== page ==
The low key nature of that statement underlines New Zealand’s apparent reluctance to get involved in what could easily turn into a US-led gang up on China.
That is what appears to be happening with the US call for a “diplomatic” boycott of the Winter Games.
New Zealand appears to be on its own among Five Eyes members in not joining the boycott.
Canada has joined Australia, Britain and the United States in the diplomatic boycott.
China has said it would respond to the US diplomatic boycott with countermeasures.
“The US and Australia will pay a price for their erroneous actions. You may wait and see,” said Chinese Foreign Ministry spokesperson Wang Wenbin on Wednesday.
New Zealand has unveiled a complex response which says a decision not to send a Minister was made back in October.
Given that, because of Covid, only the Trade and Foreign Ministers have travelled overseas in the past 21 months, that was not unexpected.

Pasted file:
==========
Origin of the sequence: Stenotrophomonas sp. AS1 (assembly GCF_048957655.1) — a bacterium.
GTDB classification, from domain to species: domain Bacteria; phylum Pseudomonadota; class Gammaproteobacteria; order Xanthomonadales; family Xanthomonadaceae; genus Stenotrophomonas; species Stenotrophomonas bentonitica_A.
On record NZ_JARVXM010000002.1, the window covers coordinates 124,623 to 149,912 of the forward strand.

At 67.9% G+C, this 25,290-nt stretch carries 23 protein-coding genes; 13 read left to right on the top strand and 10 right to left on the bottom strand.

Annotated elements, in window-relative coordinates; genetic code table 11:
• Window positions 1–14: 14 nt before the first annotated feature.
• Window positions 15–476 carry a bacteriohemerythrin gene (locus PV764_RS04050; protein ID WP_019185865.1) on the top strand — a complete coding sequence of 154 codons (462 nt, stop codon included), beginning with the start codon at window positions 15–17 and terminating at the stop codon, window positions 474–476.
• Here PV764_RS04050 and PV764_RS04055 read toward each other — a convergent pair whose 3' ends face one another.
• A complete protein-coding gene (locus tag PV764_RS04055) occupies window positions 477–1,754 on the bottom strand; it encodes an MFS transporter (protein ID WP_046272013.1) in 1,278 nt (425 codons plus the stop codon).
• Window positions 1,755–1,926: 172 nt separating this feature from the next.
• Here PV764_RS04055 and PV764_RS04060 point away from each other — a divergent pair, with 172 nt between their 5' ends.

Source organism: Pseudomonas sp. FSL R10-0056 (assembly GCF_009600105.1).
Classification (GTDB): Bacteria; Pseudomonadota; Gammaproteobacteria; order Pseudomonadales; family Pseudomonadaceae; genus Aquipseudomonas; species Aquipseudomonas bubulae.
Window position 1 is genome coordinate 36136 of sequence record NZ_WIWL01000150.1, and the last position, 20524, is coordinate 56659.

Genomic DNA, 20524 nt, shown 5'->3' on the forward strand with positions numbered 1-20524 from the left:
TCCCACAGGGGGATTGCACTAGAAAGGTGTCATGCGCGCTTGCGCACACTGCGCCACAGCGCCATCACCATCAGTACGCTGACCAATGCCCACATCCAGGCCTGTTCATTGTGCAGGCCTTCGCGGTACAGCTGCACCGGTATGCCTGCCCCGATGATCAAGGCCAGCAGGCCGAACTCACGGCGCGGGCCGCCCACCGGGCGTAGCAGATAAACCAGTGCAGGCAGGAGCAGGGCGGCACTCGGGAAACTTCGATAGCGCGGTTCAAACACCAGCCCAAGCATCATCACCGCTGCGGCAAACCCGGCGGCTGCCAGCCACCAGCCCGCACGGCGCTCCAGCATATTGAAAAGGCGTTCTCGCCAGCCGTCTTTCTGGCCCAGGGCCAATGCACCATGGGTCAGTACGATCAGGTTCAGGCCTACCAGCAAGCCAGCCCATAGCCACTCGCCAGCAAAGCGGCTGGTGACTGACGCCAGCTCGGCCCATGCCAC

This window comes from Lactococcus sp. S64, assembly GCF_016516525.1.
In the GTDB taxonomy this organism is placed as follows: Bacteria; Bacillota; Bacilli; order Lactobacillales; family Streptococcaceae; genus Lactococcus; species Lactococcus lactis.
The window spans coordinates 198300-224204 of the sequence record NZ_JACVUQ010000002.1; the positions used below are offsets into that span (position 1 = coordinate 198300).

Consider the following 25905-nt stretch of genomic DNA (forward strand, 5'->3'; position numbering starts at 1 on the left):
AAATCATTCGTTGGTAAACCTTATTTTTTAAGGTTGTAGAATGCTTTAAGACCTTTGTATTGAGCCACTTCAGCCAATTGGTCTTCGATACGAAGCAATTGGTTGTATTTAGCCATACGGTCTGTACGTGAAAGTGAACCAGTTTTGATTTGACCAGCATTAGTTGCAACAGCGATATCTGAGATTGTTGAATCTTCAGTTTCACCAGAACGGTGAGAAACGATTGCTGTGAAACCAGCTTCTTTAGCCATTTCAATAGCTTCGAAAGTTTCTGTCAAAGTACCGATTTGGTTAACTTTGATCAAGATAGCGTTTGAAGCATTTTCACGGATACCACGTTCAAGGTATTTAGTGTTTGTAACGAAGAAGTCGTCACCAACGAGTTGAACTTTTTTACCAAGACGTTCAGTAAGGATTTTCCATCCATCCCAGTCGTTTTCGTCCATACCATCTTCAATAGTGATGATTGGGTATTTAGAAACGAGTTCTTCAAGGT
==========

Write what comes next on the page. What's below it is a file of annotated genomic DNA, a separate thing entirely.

A spokesperson for the Ministry of Foreign Affairs yesterday said New Zealand shared concerns about the human rights situation and had been consistent in raising those issues with China.
“We often don’t attend Winter Games at ministerial level, and especially in light of the global COVID situation, there are no plans to do so on this occasion,” the statement said.
“ A small New Zealand team of athletes and an accompanying support team will attend the Beijing Winter Olympics.
“Matters relating to attendance by athletes are for the New Zealand Olympic Committee.
“The New Zealand Olympic Committee has sought accreditation for a small number of Embassy staff, including the Ambassador, to provide consular support to the team, should it be needed, as is standard practice for this kind of event.
“No decisions have been taken on attendance beyond this.”